Water in North Dakota, as in other states, presents unique challenges that vary by geography and scale. In the eastern part of the state, with its heavy clay soils and flat topography, excess water is often an issue. Further west, precipitation is considerably lower and problems associated with a lack of water are more common. Statewide, nonpoint source pollution, often in the form of excess nutrients, can lead to water quality problems at both large and small scales. Point source pollution also poses a challenge, with sources varying widely from one corner of the state to another.
This year water shortage is the primary issue, with 98% of the state currently in drought, much of that severe. This drought has exacerbated both water quantity and quality issues across the state, and has highlighted the importance of water stewardship.
North Dakota’s Soil Conservation Districts (SCDs) play a major water stewardship role in our state. SCDs provide technical assistance, educational programs, financial support, and help implement conservation projects that affect both water quality and quantity. This difficult and varied mission requires a skillset that includes not only technical knowledge of conservation practices, but also skills in leadership, marketing, outreach, finance, and more.
In order to better serve the locally elected and appointed district supervisors and conservation professionals who provide these services, NDSU Extension and the North Dakota State Soil Conservation Committee partnered with the Natural Resources Conservation Service and the North Dakota Department of Environmental Quality to create the Soil and Water Conservation Leadership Academy.
The Soil and Water Conservation Leadership Academy is a locally delivered educational program designed to enhance participants’ abilities to lead community-based conservation projects. First offered in 2018, this program was created to address an identified need for increased leadership capacity while increasing the presence of underrepresented groups in conservation leadership.
The Soil and Water Conservation Leadership Academy improves participants’ ability to:
- Serve as an effective member of a team or board
- Navigate conflict successfully
- Seek out and act upon community input
- Facilitate effective discussions and meetings
- Perform team-based conservation planning
- Direct their organization through change
- Appreciate the value of diverse multigenerational teams
- Build and maintain conservation partnerships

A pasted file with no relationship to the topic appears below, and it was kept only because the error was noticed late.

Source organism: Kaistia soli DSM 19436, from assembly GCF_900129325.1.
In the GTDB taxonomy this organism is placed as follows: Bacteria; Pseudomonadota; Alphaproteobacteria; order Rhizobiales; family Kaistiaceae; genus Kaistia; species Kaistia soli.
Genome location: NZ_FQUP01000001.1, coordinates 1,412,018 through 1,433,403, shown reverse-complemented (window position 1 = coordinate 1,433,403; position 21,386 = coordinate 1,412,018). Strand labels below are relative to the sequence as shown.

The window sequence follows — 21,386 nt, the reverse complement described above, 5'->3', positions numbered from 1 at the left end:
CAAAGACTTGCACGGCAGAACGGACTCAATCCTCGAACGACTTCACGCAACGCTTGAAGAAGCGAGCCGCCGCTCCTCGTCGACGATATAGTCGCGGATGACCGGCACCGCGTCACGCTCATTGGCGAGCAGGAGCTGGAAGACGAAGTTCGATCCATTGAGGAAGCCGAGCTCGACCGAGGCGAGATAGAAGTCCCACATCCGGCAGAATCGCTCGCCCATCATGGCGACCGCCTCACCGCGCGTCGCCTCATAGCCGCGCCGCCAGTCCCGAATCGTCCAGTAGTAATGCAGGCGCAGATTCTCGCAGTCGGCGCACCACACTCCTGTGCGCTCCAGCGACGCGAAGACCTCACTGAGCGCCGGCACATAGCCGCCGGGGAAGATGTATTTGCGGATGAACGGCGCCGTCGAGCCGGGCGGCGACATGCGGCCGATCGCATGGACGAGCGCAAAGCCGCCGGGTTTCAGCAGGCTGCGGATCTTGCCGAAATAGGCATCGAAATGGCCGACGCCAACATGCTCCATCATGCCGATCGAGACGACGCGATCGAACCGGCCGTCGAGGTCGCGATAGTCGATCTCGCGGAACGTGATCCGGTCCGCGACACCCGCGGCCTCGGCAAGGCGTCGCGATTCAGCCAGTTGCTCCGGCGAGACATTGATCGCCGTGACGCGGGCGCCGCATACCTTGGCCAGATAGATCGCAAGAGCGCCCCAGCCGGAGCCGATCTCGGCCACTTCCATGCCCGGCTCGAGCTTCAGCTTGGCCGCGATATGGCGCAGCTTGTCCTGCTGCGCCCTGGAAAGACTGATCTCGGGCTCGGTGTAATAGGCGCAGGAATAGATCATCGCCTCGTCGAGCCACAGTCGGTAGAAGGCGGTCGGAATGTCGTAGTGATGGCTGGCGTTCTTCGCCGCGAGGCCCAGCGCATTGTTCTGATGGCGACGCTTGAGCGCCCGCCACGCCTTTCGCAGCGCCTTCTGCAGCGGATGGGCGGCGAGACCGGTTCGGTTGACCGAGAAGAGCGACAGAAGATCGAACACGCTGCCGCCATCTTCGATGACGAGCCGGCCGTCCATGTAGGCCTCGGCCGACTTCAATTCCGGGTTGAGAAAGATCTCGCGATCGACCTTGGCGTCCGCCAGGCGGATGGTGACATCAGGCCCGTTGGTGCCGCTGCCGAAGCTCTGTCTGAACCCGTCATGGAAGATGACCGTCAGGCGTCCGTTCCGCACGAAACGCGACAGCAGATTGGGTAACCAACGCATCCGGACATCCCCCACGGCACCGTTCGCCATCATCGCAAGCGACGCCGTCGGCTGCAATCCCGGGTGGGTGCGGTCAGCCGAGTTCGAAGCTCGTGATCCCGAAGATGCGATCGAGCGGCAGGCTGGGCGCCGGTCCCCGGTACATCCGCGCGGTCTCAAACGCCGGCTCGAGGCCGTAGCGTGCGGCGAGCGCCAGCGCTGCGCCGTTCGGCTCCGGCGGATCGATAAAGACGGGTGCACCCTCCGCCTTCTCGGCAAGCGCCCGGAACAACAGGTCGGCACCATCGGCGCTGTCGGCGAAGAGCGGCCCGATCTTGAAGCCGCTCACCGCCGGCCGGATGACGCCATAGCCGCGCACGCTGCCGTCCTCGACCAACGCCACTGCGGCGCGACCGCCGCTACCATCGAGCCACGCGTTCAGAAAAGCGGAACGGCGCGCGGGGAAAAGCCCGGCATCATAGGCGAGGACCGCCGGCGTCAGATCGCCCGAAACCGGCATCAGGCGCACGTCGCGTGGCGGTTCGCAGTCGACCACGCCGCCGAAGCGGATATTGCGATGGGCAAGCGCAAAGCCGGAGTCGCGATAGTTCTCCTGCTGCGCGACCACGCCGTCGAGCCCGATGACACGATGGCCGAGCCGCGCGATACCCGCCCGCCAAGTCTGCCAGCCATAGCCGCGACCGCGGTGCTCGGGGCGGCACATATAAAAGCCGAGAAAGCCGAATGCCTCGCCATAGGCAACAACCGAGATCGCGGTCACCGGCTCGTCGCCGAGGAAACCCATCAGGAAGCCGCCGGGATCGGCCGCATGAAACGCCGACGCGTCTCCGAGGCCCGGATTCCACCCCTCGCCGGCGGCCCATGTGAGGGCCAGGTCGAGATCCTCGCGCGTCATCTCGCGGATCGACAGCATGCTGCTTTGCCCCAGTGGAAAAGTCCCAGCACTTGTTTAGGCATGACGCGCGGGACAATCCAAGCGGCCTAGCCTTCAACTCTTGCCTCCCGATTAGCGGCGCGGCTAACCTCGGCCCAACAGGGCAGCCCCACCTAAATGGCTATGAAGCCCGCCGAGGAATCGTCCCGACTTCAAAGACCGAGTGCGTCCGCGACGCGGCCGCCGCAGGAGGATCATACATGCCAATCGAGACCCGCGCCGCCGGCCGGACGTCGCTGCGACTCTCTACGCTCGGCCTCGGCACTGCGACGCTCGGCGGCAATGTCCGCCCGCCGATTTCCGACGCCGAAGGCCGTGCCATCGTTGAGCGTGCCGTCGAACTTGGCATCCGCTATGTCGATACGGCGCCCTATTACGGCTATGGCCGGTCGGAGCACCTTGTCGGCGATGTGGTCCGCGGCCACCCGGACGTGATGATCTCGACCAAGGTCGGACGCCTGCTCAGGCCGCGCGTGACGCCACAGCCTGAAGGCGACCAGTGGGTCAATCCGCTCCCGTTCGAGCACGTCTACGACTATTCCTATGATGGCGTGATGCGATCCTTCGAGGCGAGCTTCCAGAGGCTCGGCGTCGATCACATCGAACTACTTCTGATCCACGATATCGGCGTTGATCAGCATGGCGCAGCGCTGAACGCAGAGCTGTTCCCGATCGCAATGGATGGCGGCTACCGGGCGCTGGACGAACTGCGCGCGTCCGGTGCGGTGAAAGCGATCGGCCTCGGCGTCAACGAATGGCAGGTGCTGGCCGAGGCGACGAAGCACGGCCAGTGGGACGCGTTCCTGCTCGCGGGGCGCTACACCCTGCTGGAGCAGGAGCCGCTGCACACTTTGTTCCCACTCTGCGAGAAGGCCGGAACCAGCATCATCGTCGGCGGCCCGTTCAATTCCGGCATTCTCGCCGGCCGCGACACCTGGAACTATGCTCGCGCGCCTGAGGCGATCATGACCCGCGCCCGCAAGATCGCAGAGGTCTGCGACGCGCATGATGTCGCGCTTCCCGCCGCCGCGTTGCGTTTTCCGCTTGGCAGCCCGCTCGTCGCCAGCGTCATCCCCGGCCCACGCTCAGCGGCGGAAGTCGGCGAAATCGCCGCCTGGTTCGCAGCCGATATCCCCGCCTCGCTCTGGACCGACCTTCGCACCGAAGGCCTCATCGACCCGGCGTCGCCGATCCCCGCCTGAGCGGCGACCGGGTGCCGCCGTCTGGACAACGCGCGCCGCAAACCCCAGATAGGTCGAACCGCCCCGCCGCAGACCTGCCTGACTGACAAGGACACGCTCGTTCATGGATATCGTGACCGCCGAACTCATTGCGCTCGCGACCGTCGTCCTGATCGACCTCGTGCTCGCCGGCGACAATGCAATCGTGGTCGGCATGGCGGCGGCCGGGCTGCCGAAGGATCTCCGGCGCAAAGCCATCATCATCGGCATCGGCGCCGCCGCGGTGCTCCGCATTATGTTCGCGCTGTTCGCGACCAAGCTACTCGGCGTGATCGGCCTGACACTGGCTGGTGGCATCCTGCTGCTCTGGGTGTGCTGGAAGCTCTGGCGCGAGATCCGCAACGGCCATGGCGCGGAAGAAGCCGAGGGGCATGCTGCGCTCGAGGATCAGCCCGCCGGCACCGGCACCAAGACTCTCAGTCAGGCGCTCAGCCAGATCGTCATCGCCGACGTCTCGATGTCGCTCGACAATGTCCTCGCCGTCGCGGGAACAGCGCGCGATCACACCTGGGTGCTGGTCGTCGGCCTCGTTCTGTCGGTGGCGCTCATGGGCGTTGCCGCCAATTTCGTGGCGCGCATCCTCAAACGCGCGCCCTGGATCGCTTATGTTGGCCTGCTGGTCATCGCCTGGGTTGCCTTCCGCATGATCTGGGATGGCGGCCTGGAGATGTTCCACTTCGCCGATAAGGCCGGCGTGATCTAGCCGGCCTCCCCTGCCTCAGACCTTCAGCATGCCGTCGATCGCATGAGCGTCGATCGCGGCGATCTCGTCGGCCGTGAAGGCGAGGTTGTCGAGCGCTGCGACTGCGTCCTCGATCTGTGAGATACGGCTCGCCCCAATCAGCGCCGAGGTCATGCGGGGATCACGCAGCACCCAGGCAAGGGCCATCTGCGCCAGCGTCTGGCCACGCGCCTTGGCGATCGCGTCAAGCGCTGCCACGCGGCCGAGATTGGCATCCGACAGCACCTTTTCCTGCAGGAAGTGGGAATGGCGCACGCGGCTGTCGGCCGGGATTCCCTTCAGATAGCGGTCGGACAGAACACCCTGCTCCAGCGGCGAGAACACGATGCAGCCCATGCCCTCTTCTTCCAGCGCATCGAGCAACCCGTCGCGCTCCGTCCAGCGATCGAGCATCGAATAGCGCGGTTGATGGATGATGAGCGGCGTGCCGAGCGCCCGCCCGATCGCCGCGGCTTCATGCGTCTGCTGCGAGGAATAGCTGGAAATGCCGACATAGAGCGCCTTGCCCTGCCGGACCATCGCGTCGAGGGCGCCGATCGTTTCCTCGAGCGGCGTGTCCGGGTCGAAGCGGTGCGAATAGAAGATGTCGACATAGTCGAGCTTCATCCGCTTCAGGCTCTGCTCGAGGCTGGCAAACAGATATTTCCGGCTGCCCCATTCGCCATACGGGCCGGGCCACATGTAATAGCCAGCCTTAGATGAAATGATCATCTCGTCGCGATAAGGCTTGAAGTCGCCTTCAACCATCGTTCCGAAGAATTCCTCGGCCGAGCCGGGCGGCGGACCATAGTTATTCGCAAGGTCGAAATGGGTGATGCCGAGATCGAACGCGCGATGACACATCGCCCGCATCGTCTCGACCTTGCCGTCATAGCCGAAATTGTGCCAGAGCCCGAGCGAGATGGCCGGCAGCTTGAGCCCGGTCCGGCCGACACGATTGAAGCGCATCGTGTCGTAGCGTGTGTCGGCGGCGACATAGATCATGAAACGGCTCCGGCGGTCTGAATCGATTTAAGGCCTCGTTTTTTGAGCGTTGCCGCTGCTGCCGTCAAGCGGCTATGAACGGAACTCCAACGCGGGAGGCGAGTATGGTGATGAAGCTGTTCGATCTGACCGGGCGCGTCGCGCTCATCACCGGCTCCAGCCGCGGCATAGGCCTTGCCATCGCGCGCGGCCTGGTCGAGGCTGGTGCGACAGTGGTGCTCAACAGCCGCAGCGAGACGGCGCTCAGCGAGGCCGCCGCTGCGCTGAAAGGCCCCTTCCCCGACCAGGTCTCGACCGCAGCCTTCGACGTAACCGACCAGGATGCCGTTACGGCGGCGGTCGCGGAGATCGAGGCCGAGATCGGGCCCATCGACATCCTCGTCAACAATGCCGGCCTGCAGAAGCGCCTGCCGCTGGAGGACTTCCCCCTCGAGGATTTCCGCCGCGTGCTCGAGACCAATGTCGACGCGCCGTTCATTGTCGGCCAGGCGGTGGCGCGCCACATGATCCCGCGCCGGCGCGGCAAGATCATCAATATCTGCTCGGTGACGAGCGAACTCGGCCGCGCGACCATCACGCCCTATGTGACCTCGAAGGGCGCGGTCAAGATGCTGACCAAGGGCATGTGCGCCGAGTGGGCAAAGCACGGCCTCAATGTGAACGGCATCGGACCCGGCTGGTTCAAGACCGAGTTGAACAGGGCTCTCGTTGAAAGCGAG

These “soft” skills are critical for making an organization work smoothly, helping staff feel valued, accessing new ideas, and ultimately for achieving conservation goals. By supporting and strengthening our local conservation leaders the academy has the greatest potential to improve water stewardship in our state and region, and see results moving forward.
The academy currently consists of two levels and has typically been offered as a one-day, in-person workshop. The program moved to a virtual format for the 2020-2021 training season, and future plans are to offer both in-person and virtual options in order to reach those who prefer either format.
So far, 269 participants have completed Level I of the academy, with 131 of those continuing on to complete Level II, and the team continues to assess, improve, and expand, with plans for a Level III focused on community-based conservation planning underway for 2022. Additional online, asynchronous resources are also in development, with a goal of making educational materials available in a variety of formats and for “just-in-time” learning.
Aaron Field, North Dakota State University Extension
Aaron Field is a new member of the Network Leadership Team, and joined NDSU Extension as a Program Coordinator, Soil and Water Leadership Development in August 2020. In this role, Aaron works with colleagues in NDSU Extension’s Leadership and Civic Engagement program to increase leadership capacity and participation among North Dakota’s citizens. Aaron also supports the State Soil Conservation Committee as they provide technical, educational, and administrative support to Soil Conservation Districts in the state.